The old wolf limped on at the head of the pack. Their line stretched far through the snowy mountains and he set the pace for the rest to follow. The march was long and cruel, and neither the old wolf or the others could rest until they found safety in the familiar mountains.
This year had been particularly cruel—with three older wolves dying from sickness and one pup having gotten snatched up by a bear. But no matter the struggle, no matter the loss, the pack kept moving forward with the wise elder leading them.
Of course, the old wolf wasn’t the actual leader. That duty was left to the alpha who stayed far behind the line to control the direction of the pack and face any threats that might come from the rear. The old wolf marched at the front of the line because if he followed from behind, the pace would be too much for him and he wouldn’t be able to keep up. And even though the wolf was old, the pack finds its strength in numbers. They couldn’t risk losing anymore members.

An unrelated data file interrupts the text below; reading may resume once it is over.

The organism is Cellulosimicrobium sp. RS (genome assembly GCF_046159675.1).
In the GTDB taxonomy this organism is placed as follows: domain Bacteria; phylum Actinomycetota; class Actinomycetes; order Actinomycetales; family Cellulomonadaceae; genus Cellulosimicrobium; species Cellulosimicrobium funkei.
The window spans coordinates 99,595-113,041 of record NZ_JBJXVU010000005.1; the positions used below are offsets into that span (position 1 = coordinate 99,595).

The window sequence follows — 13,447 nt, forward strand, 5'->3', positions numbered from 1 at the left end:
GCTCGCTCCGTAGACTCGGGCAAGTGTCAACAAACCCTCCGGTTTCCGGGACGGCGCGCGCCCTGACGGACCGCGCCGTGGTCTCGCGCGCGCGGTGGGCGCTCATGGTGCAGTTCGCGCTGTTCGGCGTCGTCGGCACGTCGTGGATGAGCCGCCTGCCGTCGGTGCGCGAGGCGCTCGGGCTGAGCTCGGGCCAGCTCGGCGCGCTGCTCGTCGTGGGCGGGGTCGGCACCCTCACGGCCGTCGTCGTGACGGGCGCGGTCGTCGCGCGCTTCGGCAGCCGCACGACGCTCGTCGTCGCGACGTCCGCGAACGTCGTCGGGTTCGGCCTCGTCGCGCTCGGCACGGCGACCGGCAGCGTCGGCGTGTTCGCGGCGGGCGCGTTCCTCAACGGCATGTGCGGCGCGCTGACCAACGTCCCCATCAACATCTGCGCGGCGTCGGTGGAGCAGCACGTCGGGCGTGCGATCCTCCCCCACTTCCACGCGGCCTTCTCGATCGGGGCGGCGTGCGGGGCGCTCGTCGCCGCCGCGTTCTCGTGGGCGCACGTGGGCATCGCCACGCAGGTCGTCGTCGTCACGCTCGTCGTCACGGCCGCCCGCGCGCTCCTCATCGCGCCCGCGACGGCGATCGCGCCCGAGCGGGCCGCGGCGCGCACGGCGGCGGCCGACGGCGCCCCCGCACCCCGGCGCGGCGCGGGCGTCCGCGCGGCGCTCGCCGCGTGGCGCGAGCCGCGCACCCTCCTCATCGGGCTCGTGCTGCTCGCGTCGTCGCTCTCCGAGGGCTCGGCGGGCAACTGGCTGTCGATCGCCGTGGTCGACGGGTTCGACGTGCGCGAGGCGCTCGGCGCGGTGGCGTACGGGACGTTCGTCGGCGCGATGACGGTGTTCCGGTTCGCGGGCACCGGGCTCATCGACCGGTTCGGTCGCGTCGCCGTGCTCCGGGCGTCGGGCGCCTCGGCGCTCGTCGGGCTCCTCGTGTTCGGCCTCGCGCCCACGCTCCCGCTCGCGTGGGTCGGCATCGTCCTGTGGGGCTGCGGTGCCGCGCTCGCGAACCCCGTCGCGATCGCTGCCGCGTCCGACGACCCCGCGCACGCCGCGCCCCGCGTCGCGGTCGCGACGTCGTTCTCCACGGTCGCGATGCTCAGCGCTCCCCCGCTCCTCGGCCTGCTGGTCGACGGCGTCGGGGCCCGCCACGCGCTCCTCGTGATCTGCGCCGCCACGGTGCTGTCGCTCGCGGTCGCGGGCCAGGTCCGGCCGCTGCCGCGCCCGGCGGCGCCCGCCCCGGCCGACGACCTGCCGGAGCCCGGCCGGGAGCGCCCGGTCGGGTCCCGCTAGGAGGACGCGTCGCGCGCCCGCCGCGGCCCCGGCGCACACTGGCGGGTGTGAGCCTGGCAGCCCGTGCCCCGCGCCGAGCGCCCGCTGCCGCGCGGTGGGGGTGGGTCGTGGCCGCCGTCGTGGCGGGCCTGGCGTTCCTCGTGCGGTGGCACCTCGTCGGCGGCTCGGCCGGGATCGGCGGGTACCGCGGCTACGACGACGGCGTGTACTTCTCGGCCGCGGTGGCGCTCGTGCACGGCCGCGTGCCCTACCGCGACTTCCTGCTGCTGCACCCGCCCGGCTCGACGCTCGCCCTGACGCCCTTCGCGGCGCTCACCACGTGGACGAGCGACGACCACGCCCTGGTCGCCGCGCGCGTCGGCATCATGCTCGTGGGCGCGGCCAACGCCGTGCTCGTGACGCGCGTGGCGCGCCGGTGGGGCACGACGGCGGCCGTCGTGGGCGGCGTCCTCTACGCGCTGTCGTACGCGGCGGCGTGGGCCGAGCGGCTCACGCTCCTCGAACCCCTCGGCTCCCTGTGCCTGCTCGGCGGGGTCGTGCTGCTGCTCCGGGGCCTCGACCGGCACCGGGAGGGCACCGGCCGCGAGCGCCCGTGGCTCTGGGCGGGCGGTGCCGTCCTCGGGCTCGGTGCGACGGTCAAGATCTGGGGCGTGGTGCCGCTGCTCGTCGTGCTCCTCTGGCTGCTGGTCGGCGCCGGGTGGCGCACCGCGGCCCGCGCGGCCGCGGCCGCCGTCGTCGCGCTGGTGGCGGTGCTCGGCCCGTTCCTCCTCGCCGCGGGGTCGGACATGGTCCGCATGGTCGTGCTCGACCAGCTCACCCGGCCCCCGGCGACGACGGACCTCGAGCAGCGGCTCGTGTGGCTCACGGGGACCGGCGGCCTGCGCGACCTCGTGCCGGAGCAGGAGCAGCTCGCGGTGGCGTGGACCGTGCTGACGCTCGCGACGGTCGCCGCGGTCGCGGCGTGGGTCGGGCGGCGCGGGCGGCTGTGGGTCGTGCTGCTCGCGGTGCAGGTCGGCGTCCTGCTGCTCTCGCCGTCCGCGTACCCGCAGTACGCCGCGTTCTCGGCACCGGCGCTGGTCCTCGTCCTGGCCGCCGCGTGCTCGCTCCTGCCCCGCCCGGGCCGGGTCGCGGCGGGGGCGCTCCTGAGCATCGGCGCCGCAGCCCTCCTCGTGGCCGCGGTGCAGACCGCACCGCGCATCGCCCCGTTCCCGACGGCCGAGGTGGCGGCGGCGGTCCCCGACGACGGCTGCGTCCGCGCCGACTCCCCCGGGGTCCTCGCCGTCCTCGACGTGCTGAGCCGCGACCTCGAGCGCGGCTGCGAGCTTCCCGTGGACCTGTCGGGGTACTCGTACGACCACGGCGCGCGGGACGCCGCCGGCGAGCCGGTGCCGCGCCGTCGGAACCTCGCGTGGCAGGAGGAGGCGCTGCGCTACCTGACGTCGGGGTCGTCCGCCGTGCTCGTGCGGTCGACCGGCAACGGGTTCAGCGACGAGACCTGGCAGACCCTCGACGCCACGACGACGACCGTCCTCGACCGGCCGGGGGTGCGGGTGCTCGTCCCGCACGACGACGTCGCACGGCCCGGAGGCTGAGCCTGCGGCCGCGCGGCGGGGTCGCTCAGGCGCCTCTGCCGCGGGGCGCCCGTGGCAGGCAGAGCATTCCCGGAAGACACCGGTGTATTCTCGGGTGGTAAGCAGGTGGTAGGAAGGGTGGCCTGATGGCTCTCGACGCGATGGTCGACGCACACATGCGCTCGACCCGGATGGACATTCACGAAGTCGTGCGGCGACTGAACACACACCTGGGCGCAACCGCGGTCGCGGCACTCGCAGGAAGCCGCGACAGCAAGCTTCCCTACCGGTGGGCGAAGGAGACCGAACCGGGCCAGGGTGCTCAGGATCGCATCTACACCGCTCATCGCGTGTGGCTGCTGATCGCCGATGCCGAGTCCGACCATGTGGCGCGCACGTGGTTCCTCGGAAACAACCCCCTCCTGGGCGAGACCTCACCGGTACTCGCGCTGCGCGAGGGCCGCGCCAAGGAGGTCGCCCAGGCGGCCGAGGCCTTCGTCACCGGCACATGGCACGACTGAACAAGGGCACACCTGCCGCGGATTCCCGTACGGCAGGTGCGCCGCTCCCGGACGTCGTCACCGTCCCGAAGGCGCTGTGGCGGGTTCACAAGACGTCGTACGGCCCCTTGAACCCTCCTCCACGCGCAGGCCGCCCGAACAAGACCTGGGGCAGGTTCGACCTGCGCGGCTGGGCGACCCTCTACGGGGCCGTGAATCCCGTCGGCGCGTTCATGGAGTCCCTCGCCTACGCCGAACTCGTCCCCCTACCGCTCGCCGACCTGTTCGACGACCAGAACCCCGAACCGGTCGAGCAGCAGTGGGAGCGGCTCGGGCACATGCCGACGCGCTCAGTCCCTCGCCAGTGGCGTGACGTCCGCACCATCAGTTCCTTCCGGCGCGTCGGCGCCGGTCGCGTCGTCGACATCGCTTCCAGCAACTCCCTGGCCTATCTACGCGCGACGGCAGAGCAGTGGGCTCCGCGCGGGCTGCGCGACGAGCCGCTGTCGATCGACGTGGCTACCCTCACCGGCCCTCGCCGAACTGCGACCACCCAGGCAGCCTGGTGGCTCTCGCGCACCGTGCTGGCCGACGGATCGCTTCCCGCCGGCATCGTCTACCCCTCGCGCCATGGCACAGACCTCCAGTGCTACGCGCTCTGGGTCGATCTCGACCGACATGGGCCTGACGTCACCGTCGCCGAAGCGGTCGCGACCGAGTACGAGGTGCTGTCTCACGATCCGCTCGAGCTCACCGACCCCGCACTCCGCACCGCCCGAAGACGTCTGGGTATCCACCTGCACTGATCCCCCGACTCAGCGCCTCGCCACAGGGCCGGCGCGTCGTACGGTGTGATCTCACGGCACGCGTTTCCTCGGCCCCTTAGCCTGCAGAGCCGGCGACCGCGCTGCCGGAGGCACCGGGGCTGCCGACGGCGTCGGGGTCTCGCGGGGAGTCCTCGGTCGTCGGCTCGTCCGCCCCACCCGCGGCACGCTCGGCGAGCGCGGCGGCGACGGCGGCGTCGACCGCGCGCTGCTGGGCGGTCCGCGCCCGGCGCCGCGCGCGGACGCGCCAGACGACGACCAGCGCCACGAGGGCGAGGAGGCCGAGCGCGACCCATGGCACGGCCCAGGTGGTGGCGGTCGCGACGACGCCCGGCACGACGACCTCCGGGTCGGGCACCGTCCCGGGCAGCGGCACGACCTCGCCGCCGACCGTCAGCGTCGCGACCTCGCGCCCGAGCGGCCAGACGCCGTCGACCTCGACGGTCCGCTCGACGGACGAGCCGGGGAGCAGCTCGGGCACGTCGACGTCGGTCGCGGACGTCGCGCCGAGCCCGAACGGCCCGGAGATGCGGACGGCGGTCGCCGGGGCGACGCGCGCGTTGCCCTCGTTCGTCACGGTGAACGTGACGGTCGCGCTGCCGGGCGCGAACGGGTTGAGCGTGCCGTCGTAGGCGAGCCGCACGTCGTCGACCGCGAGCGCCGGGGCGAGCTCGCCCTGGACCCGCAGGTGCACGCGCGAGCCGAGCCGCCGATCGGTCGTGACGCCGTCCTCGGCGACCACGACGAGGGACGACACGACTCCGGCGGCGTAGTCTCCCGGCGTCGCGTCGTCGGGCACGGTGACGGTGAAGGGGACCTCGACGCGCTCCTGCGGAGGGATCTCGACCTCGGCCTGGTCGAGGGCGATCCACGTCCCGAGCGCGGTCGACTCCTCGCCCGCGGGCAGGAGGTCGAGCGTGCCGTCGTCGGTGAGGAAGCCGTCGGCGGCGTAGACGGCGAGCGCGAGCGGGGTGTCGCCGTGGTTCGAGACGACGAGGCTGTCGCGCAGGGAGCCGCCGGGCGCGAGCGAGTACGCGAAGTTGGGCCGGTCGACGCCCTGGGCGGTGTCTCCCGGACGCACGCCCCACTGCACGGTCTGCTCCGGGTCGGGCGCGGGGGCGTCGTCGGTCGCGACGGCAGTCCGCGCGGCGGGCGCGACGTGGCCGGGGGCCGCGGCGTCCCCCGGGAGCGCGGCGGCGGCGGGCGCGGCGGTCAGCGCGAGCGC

There’s one more reason for the old wolf to lead from the front, though. A reason based on instinct: if danger were to arise from the front, the old and sick were to take the brunt of the threat. Another cruel reality of life in the wild. But the wolf had lived long and hard, and dying for the safety of the pack was the way of life. It was a sacrifice they’d all make if they lived long enough.
The mountain wind was cold as ice, but the pack would not slow down. The old wolf had made this march many times, and as long as he kept trudging forward, the others would follow. This was the way it had always been. This is the way it will always be.
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